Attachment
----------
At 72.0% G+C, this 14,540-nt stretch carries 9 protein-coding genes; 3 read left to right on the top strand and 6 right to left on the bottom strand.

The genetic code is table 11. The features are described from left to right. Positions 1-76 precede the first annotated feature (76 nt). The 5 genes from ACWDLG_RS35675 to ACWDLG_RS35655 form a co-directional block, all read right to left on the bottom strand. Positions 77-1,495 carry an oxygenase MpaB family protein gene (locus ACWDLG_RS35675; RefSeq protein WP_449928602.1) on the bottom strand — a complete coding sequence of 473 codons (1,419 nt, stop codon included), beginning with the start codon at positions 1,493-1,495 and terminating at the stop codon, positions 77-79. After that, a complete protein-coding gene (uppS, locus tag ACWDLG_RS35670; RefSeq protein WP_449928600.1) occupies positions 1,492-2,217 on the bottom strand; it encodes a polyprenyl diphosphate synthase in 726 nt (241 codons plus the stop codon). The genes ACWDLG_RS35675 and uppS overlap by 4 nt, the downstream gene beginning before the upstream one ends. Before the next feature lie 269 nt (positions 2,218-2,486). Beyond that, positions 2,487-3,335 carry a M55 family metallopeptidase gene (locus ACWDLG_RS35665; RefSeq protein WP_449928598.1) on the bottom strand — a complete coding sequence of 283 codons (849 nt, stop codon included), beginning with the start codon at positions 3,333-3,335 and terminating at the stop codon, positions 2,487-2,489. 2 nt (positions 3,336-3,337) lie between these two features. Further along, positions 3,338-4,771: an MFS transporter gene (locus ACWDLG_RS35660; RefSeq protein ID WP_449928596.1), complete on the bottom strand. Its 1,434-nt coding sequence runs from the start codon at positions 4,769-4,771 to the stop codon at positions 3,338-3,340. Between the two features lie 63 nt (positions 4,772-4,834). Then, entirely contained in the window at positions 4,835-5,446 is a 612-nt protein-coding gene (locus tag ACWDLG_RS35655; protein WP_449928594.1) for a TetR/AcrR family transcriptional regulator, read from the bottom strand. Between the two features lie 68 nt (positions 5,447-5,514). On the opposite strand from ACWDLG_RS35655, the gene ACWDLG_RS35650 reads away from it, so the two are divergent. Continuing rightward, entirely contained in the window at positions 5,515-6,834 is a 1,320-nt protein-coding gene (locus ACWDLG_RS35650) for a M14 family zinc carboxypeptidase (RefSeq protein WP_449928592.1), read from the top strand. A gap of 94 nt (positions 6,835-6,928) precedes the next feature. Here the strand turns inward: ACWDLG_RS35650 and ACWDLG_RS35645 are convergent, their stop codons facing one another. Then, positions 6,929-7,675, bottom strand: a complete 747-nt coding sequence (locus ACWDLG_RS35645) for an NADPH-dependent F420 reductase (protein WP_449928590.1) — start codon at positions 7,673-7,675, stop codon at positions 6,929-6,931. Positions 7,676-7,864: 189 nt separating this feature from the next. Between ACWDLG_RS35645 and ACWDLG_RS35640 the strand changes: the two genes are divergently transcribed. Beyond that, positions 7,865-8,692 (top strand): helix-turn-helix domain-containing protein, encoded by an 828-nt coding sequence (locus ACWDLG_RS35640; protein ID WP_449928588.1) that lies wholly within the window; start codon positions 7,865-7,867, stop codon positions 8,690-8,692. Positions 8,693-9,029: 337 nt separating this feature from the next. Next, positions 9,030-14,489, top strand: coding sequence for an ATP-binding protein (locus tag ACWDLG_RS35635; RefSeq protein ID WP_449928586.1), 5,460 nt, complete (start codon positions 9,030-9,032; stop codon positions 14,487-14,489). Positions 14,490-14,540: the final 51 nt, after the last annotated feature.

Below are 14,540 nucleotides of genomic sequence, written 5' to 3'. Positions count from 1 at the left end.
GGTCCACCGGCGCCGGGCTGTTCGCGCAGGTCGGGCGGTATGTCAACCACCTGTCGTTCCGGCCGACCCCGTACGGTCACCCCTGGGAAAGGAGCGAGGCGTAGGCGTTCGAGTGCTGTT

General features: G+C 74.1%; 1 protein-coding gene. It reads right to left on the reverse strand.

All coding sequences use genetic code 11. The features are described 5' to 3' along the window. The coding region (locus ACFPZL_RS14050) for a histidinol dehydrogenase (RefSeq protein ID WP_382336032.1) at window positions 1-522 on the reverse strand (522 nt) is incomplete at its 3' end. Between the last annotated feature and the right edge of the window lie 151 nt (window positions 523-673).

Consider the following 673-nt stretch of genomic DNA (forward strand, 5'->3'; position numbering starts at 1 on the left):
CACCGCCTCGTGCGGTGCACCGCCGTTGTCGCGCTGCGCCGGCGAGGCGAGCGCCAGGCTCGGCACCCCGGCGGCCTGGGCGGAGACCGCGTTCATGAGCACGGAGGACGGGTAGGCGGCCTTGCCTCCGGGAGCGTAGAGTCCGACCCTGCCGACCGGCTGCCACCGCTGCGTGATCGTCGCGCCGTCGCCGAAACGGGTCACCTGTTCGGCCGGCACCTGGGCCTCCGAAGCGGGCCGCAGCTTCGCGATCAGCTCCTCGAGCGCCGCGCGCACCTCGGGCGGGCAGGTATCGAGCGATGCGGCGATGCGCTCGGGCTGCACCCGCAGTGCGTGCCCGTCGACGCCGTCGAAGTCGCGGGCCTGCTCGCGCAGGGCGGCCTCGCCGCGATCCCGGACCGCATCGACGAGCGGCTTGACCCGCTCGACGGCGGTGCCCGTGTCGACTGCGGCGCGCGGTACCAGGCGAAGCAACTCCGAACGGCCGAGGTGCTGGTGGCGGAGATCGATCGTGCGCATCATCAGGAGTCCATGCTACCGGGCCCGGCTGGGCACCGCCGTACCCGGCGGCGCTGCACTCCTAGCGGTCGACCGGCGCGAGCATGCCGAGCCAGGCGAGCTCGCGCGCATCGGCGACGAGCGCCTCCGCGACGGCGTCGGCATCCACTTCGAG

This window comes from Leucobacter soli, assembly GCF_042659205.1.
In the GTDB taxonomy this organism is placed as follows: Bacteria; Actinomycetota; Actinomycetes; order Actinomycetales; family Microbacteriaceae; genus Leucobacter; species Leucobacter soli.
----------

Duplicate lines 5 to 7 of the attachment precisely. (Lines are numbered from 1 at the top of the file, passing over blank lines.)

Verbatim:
General features: G+C 74.1%; 1 protein-coding gene. It reads right to left on the reverse strand.

All coding sequences use genetic code 11. The features are described 5' to 3' along the window. The coding region (locus ACFPZL_RS14050) for a histidinol dehydrogenase (RefSeq protein ID WP_382336032.1) at window positions 1-522 on the reverse strand (522 nt) is incomplete at its 3' end. Between the last annotated feature and the right edge of the window lie 151 nt (window positions 523-673).

Consider the following 673-nt stretch of genomic DNA (forward strand, 5'->3'; position numbering starts at 1 on the left):